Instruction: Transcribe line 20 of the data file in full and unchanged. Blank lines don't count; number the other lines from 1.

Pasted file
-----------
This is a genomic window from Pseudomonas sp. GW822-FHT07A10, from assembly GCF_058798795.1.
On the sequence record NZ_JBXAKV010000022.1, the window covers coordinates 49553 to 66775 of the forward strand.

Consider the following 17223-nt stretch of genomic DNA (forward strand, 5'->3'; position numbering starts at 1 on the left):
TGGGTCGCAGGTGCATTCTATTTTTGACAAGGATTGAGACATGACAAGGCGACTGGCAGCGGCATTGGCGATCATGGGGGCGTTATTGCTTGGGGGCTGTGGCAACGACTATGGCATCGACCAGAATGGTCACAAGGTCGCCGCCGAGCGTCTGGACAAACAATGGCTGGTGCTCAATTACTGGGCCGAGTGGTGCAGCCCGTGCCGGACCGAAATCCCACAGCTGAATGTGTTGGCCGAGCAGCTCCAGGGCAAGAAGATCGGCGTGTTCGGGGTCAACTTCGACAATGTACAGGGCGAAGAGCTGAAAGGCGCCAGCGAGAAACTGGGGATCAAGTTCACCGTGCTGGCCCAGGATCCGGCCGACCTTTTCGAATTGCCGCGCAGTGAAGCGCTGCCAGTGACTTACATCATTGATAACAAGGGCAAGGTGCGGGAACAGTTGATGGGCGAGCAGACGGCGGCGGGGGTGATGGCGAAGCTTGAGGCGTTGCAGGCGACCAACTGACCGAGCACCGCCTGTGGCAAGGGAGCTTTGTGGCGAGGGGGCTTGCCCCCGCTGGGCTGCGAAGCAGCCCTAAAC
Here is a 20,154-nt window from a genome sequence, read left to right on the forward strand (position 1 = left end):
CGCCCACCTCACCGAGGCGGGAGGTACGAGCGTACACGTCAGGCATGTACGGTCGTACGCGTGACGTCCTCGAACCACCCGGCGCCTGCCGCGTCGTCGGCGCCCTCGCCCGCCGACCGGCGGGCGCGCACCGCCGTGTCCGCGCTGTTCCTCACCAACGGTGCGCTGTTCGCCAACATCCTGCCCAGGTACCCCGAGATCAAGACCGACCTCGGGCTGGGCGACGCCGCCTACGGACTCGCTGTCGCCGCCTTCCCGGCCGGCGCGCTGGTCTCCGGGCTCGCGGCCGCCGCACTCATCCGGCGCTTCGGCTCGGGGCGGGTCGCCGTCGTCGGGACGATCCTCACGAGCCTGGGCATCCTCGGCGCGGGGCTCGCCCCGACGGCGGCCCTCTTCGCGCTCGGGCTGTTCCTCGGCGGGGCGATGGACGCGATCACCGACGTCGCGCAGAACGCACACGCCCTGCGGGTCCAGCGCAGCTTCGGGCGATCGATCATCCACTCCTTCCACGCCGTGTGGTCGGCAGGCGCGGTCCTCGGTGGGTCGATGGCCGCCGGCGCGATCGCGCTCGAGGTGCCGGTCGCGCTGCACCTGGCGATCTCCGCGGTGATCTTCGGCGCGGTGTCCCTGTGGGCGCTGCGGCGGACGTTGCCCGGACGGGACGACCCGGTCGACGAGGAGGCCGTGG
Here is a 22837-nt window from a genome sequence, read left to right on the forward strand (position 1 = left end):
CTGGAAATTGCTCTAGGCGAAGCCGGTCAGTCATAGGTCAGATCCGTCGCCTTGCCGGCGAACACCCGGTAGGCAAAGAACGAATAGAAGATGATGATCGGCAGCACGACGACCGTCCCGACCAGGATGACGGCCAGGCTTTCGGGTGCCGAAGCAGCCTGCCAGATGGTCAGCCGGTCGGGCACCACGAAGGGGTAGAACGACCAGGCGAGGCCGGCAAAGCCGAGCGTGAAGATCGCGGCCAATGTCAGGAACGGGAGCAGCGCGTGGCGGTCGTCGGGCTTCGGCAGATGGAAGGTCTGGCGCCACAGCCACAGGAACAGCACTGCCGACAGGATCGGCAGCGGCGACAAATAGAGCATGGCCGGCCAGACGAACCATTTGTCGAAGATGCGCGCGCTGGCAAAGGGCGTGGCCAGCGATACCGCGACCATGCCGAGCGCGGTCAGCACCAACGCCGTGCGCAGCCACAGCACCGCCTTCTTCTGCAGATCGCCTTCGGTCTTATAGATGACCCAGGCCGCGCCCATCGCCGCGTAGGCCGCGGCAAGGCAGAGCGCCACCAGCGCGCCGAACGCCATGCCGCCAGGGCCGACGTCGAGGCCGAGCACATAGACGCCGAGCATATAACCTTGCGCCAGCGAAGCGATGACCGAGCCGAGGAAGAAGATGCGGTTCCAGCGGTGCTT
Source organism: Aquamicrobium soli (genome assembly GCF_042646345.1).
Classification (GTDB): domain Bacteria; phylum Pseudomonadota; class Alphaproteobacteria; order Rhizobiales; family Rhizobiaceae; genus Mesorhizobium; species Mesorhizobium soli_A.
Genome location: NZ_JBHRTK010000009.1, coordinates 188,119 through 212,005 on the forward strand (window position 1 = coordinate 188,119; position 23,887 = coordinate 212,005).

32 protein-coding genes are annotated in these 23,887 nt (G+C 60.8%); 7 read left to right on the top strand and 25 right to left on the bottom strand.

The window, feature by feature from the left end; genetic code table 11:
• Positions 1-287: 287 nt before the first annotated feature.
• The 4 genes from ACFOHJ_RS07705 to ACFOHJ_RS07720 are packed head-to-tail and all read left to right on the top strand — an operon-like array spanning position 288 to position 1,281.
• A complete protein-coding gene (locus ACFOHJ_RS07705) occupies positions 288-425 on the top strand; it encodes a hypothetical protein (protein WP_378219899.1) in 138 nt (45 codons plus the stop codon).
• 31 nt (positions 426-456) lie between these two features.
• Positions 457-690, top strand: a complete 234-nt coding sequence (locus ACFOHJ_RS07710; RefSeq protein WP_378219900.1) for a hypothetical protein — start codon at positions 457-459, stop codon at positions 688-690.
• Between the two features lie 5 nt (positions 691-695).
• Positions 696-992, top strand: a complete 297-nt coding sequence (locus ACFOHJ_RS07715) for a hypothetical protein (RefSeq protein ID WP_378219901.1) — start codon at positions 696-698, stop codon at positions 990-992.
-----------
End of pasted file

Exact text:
• Positions 696-992, top strand: a complete 297-nt coding sequence (locus ACFOHJ_RS07715) for a hypothetical protein (RefSeq protein ID WP_378219901.1) — start codon at positions 696-698, stop codon at positions 990-992.